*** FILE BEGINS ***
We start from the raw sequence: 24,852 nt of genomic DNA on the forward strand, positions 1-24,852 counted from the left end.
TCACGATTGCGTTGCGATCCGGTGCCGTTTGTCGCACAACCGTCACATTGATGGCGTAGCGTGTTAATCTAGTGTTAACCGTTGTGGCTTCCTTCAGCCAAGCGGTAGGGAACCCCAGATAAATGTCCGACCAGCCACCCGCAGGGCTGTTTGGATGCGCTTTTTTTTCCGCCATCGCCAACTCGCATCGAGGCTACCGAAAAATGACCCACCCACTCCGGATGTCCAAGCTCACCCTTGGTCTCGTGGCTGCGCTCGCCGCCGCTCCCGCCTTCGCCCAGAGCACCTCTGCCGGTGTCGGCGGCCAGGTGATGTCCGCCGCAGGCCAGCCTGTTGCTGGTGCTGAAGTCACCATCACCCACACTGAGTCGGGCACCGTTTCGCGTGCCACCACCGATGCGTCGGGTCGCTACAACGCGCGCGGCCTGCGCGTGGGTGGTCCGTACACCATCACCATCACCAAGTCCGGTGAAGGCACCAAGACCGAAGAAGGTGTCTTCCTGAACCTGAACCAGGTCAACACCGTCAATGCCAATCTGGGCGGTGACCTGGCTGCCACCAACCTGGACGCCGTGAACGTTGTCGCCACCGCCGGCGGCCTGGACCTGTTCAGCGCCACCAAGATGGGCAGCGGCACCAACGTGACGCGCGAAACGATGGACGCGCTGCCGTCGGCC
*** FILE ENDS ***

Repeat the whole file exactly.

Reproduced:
We start from the raw sequence: 24,852 nt of genomic DNA on the forward strand, positions 1-24,852 counted from the left end.
TCACGATTGCGTTGCGATCCGGTGCCGTTTGTCGCACAACCGTCACATTGATGGCGTAGCGTGTTAATCTAGTGTTAACCGTTGTGGCTTCCTTCAGCCAAGCGGTAGGGAACCCCAGATAAATGTCCGACCAGCCACCCGCAGGGCTGTTTGGATGCGCTTTTTTTTCCGCCATCGCCAACTCGCATCGAGGCTACCGAAAAATGACCCACCCACTCCGGATGTCCAAGCTCACCCTTGGTCTCGTGGCTGCGCTCGCCGCCGCTCCCGCCTTCGCCCAGAGCACCTCTGCCGGTGTCGGCGGCCAGGTGATGTCCGCCGCAGGCCAGCCTGTTGCTGGTGCTGAAGTCACCATCACCCACACTGAGTCGGGCACCGTTTCGCGTGCCACCACCGATGCGTCGGGTCGCTACAACGCGCGCGGCCTGCGCGTGGGTGGTCCGTACACCATCACCATCACCAAGTCCGGTGAAGGCACCAAGACCGAAGAAGGTGTCTTCCTGAACCTGAACCAGGTCAACACCGTCAATGCCAATCTGGGCGGTGACCTGGCTGCCACCAACCTGGACGCCGTGAACGTTGTCGCCACCGCCGGCGGCCTGGACCTGTTCAGCGCCACCAAGATGGGCAGCGGCACCAACGTGACGCGCGAAACGATGGACGCGCTGCCGTCGGCC